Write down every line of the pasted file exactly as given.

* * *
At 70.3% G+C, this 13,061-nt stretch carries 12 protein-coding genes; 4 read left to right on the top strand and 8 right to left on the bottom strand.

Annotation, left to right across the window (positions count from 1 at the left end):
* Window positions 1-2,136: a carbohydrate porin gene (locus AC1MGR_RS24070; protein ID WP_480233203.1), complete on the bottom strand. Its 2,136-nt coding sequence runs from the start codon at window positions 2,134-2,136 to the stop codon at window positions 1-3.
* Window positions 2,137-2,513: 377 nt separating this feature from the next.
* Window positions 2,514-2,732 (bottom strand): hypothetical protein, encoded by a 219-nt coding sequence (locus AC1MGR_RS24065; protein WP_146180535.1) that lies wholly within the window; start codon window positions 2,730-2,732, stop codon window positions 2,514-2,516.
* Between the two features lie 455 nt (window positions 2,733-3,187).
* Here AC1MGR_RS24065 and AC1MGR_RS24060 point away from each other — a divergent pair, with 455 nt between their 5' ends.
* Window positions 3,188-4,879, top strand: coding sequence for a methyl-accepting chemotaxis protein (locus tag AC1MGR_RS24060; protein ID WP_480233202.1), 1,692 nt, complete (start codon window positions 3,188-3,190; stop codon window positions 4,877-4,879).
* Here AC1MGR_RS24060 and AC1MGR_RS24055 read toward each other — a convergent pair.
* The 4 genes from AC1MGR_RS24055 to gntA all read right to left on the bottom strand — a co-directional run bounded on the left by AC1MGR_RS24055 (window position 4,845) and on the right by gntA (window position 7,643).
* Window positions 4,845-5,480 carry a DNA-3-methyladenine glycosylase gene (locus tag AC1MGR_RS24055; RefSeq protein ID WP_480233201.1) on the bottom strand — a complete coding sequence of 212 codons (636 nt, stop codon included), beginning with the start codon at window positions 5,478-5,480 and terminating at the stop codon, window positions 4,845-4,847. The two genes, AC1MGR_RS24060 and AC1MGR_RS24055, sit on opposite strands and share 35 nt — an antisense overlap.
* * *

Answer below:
At 70.3% G+C, this 13,061-nt stretch carries 12 protein-coding genes; 4 read left to right on the top strand and 8 right to left on the bottom strand.

Annotation, left to right across the window (positions count from 1 at the left end):
* Window positions 1-2,136: a carbohydrate porin gene (locus AC1MGR_RS24070; protein ID WP_480233203.1), complete on the bottom strand. Its 2,136-nt coding sequence runs from the start codon at window positions 2,134-2,136 to the stop codon at window positions 1-3.
* Window positions 2,137-2,513: 377 nt separating this feature from the next.
* Window positions 2,514-2,732 (bottom strand): hypothetical protein, encoded by a 219-nt coding sequence (locus AC1MGR_RS24065; protein WP_146180535.1) that lies wholly within the window; start codon window positions 2,730-2,732, stop codon window positions 2,514-2,516.
* Between the two features lie 455 nt (window positions 2,733-3,187).
* Here AC1MGR_RS24065 and AC1MGR_RS24060 point away from each other — a divergent pair, with 455 nt between their 5' ends.
* Window positions 3,188-4,879, top strand: coding sequence for a methyl-accepting chemotaxis protein (locus tag AC1MGR_RS24060; protein ID WP_480233202.1), 1,692 nt, complete (start codon window positions 3,188-3,190; stop codon window positions 4,877-4,879).
* Here AC1MGR_RS24060 and AC1MGR_RS24055 read toward each other — a convergent pair.
* The 4 genes from AC1MGR_RS24055 to gntA all read right to left on the bottom strand — a co-directional run bounded on the left by AC1MGR_RS24055 (window position 4,845) and on the right by gntA (window position 7,643).
* Window positions 4,845-5,480 carry a DNA-3-methyladenine glycosylase gene (locus tag AC1MGR_RS24055; RefSeq protein ID WP_480233201.1) on the bottom strand — a complete coding sequence of 212 codons (636 nt, stop codon included), beginning with the start codon at window positions 5,478-5,480 and terminating at the stop codon, window positions 4,845-4,847. The two genes, AC1MGR_RS24060 and AC1MGR_RS24055, sit on opposite strands and share 35 nt — an antisense overlap.